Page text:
It is further desirable to minimize the amount of refrigerant charged to the system and to operate at the lowest possible discharge pressure from the condenser.
However, when the subcooled liquid from the condenser is stored in a receiver, it may be heated. Accordingly, in U.S. Pat. No. 4,831,835, it was proposed to bypass the receiver selectively based upon the output temperature of the condensed liquid from the condenser. When the liquid temperature drops below a predetermined value indicating the desired level of subcooling, the bypass is activated and the subcooled refrigerant flows from the condenser to the expansion valves. When the liquid temperature increases above the desired level, the bypass is closed and flow from the condenser to the receiver is opened. According to the first condition the receiver remains in the flow path through a pressure regulating valve even when bypassed.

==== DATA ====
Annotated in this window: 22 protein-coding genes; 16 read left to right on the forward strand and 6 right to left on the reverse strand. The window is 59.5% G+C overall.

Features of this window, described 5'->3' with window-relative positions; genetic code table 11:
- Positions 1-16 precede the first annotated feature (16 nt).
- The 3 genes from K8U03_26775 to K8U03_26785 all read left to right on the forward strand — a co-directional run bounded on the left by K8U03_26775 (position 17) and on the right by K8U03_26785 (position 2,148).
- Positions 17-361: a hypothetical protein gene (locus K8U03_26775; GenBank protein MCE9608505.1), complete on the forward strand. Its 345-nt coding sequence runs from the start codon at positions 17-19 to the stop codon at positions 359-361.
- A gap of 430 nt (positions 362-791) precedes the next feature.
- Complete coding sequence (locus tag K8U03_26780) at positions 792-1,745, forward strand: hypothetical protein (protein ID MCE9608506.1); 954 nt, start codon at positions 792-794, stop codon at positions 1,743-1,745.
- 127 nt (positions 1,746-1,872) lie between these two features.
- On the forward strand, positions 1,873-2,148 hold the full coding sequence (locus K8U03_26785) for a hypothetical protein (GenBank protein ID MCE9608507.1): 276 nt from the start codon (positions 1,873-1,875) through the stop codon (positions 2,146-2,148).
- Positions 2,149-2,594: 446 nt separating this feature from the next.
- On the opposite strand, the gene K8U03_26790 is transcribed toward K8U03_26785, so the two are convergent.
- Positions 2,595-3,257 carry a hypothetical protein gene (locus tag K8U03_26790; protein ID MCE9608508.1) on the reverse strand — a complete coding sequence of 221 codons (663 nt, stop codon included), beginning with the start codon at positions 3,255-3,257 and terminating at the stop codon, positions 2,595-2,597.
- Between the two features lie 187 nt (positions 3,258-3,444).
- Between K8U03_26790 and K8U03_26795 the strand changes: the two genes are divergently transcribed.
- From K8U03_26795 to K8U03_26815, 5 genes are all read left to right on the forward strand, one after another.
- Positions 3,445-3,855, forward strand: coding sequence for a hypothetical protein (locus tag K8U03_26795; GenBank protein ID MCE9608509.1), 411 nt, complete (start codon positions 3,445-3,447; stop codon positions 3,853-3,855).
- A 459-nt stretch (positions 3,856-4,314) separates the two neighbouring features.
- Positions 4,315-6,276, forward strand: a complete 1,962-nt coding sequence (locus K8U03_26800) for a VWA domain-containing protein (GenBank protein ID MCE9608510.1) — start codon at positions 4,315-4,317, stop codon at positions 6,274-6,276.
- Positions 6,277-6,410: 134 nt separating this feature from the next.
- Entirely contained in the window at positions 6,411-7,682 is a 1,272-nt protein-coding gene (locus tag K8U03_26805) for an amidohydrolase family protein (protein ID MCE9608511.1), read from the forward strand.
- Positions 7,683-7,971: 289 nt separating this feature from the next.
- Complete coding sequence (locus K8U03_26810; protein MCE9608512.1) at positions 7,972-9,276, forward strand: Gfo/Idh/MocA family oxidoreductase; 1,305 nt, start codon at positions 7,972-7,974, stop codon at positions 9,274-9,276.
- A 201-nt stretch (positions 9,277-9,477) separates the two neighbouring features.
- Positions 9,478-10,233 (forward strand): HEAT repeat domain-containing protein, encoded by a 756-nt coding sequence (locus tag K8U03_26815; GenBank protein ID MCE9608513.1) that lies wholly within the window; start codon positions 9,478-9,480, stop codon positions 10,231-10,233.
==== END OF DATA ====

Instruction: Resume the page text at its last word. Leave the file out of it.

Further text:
It has been discovered, however, that the receiver can be effectively removed from the flow path and the subcooling maximized while minimizing the refrigerant charge by the use of dynamic regulating valves. The valves use a temperature sensor or power element which is disposed within the air stream beneath the condenser, sheltered from sun exposure to produce a signal proportional to the saturation pressure caused by the condenser ambient. A second sensor is disposed in the liquid line upstream of the valve. The valve then registers a differential pressure which in turn controls bypass flow to the receiver. This valve will hereafter be called ambient compensated pressure regulating valve. The valves, of course, are biased and the spring pressure also affects the signal in the conventional manner.